Prakash Raj at IFFK 2017: When artists become cowards, they make society cowardly
At the 22nd edition of IFFK, Prakash Raj talked about a lack of dissent in public discourse, his concerns for the future generation and his love for Kerala.
The International Film Festival of Kerala (IFFK) 2017 kicked off with a solemn note and a candle-light vigil marking a tribute to all the victims of Cyclone Ochki. The 22nd edition of the film festival had noted Bengali veteran Madhabi Mukherjee and south Indian actor Prakash Raj as the chief guests for the evening, reports The Times of India.
During the inaugural speech, Raj talked about a lack of dissent in public discourse, his concerns for the future generation and his love for Kerala.
"When I come to Kerala I don’t come with a script to talk because there is no censor here. I love you because this is one state where I can breathe without fear. Whatever I am going to talk, I believe with integrity that this is what I should talk," begins Raj, as quoted by The Quint, in one of its reports.
Raj has recently been in headlines for openly lashing out at the BJP government and its "right-wing" policies. Speaking about his opinions on the present socio-politico-cultural environment of the country, Raj opines, "I talk and I raise my voice because I don’t belong to a political. I raise my voice as an artist as I feel responsible to speak. We the film fraternity, artists of the society, are what we are not because of (our) talents. But, they are what they are because of the love from the society.
“When artists, creators, and creative people become cowards, we should realise we make society cowardly,” adds Raj. “We have to be the voice of those who cannot raise voices,” reports The Indian Express.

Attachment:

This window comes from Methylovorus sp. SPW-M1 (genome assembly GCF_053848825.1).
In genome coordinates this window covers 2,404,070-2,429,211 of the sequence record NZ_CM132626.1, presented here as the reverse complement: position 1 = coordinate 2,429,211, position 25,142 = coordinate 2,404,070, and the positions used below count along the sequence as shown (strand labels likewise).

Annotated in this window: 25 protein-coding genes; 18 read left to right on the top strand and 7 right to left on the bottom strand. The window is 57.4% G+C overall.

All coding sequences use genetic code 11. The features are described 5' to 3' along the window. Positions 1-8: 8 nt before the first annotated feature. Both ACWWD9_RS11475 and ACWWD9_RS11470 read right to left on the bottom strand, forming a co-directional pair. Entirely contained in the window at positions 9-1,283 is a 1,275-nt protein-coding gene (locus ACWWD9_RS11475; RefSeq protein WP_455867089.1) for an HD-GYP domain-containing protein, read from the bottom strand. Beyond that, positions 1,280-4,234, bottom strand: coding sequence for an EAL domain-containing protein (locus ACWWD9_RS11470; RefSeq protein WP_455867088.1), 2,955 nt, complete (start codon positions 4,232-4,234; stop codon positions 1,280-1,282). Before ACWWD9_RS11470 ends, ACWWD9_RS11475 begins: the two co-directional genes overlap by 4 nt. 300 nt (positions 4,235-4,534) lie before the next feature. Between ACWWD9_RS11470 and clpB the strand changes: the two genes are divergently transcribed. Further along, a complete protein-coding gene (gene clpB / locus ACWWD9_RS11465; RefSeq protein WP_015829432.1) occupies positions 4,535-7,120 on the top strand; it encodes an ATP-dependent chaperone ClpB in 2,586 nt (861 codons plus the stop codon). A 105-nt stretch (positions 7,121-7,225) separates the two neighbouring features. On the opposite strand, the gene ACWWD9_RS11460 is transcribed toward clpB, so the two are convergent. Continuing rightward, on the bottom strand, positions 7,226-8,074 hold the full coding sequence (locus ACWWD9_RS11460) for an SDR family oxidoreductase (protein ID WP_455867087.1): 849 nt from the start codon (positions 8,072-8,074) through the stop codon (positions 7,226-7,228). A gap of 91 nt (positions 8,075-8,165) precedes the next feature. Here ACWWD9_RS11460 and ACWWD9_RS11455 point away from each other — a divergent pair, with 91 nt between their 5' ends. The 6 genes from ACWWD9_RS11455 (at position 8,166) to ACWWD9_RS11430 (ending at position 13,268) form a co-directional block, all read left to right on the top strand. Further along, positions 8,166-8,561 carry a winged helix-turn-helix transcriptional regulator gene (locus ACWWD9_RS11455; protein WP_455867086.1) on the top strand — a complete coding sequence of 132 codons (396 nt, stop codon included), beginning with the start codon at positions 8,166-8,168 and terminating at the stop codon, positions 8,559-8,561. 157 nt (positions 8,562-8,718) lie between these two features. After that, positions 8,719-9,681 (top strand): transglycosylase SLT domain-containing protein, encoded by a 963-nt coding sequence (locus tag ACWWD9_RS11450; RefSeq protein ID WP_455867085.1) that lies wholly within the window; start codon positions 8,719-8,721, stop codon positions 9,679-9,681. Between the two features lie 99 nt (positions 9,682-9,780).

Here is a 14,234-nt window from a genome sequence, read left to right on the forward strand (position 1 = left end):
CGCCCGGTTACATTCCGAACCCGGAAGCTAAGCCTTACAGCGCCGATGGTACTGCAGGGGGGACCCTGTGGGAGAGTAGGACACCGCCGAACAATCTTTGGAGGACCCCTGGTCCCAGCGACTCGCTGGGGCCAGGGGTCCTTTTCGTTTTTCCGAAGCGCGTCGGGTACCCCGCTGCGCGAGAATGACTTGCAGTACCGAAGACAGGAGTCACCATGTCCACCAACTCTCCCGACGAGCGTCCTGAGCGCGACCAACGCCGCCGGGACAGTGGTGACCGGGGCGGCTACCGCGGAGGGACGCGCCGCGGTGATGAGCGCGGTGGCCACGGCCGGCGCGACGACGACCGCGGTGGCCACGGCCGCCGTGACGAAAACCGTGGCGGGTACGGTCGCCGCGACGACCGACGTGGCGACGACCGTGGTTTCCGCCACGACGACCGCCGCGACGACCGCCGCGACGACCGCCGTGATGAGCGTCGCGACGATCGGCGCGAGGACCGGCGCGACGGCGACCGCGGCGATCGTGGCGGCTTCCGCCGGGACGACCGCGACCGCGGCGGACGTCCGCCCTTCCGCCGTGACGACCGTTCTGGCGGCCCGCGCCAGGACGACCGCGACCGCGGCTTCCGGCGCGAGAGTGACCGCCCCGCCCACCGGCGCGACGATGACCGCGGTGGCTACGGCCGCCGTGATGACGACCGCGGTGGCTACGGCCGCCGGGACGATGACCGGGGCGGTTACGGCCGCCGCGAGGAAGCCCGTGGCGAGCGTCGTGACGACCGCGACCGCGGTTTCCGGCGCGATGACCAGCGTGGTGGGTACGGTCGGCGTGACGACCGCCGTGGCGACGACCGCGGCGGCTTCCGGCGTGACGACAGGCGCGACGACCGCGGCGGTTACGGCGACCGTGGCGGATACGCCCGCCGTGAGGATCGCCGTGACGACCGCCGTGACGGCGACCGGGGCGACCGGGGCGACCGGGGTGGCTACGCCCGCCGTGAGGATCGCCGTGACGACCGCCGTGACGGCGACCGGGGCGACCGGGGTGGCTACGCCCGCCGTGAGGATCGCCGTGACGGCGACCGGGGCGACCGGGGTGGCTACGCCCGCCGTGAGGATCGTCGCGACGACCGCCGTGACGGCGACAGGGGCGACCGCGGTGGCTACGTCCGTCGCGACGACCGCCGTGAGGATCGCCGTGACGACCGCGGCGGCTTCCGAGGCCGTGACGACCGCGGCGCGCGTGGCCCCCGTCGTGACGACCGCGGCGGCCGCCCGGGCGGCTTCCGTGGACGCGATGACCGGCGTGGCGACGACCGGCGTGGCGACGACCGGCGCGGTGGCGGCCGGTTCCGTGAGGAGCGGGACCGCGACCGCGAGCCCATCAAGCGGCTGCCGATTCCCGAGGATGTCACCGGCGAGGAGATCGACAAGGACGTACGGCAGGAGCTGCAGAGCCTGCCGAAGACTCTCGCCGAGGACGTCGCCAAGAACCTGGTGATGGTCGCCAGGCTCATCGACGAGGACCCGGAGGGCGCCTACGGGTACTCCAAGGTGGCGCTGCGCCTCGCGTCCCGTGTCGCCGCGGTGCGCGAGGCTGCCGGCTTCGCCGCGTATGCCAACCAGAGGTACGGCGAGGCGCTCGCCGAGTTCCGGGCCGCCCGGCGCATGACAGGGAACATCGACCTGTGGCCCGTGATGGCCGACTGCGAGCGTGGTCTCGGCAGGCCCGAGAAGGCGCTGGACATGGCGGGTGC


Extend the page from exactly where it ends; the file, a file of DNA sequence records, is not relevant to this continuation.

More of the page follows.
Speaking about the whole controversy around Padmavati and the lack of action taken against the bounty callers, the ones who threaten out in the open, Raj slams the BJP-led government. “Today if somebody is being lynched and killed in Rajasthan. If somebody is threatened that we will cut your nose. Cut your head. And there is a prize money announced and then they can go scot-free. We need to think ladies and gentlemen, what is this narrative,” adds the Express report.
He also raised questions over the recent debate over the Malayalam film S Durga that was banned from IFFI 2017. The Express report quotes him: "Films being stopped is the most dangerous thing. Stopping thinking, creativity, free expression is the most dangerous disease a society can have. Yes, there have been such incidents of stopping a dissenting voice and artwork for years. But, today we are questioning because you are doing it. Don’t ask me why didn’t you question them," he continues, and raises some serious questions. "They have a problem with a film called, S Durga. But the same people have no problem with ‘Durga Wine and Bar’. They don’t have a problem if a street named ‘Durga is dirty'.”
Other attendees at the inaugural ceremony included veteran filmmakers Aparna Sen, Adoor Gopalakrishnan, Chalachitra Academy chairman Kamal, Chalachitra Academy secretary Mahesh Panju, IFFK artistic director Bina Paul, IFFK jury chairman Marco Muller, IFFK jury member Aboubacker Sanogo and Kerala govt's cultural department secretary Rani George among others, as per the report by The Times of India.
The 8-day film festival began with the screening of the French-Lebanese film The Insult, directed by Ziad Doueiri. On Saturday (9 December), around 68 films will be screened. The international competition section will also kick off with the screening of the films — Symphony for Ana , directed by Ernesto Ardito and Virna Molina, and Grain directed by the Turkish filmmaker Semih Kaplanagolu, adds the TOI report.
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